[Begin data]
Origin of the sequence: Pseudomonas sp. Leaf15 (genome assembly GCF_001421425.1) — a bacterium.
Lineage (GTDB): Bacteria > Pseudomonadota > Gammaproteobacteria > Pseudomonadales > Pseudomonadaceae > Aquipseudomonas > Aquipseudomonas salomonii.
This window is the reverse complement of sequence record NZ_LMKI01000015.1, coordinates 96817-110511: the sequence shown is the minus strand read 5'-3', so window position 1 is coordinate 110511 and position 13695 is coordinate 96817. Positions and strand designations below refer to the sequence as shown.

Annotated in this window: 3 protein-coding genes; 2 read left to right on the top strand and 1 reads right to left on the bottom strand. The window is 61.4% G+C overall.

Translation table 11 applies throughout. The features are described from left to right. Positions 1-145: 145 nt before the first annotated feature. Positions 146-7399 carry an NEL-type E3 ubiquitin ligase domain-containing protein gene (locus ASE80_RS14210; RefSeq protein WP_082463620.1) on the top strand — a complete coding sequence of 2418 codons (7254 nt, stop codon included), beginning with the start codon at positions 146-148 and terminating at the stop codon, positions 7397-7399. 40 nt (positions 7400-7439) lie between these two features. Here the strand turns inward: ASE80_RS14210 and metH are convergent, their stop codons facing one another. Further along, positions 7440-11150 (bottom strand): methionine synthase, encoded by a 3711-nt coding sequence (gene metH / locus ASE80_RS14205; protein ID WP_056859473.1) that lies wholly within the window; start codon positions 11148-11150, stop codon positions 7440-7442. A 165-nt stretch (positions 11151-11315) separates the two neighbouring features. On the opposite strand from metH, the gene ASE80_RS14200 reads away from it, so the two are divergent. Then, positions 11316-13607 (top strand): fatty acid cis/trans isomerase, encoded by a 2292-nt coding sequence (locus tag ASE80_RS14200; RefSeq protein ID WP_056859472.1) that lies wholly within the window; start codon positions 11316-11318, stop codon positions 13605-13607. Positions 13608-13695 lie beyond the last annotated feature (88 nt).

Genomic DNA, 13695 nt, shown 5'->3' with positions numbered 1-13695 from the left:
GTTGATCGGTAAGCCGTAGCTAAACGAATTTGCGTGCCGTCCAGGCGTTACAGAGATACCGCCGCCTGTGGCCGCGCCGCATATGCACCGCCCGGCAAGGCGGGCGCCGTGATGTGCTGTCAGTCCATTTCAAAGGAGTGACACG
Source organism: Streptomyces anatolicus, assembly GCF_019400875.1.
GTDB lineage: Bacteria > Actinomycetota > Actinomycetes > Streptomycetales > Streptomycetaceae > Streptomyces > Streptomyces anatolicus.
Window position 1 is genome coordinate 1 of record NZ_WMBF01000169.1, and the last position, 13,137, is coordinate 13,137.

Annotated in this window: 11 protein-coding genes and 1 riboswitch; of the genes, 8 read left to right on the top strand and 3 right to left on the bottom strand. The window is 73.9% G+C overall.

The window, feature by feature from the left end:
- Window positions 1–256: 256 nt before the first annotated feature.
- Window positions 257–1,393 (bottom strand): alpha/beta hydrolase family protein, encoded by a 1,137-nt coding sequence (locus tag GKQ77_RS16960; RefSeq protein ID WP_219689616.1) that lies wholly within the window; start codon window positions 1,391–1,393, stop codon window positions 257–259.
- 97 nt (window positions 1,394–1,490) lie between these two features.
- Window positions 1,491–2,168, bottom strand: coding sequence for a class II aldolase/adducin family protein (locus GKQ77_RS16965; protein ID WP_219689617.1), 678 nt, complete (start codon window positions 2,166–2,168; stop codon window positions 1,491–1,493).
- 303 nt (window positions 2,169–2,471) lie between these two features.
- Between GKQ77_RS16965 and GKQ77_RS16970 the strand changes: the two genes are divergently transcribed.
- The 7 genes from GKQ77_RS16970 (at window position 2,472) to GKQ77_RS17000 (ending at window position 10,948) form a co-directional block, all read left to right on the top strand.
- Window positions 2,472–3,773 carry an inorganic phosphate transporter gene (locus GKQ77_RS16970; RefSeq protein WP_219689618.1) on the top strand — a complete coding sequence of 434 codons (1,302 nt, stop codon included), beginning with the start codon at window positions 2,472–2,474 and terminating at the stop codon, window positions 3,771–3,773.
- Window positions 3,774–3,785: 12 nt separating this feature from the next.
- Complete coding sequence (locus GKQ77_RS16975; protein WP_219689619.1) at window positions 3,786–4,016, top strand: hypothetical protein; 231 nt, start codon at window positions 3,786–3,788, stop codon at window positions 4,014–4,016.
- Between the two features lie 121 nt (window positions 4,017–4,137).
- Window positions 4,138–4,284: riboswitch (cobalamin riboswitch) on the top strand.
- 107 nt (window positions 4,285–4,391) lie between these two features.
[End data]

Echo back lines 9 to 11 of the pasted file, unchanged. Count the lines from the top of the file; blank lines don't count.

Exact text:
GTDB lineage: Bacteria > Actinomycetota > Actinomycetes > Streptomycetales > Streptomycetaceae > Streptomyces > Streptomyces anatolicus.
Window position 1 is genome coordinate 1 of record NZ_WMBF01000169.1, and the last position, 13,137, is coordinate 13,137.

Annotated in this window: 11 protein-coding genes and 1 riboswitch; of the genes, 8 read left to right on the top strand and 3 right to left on the bottom strand. The window is 73.9% G+C overall.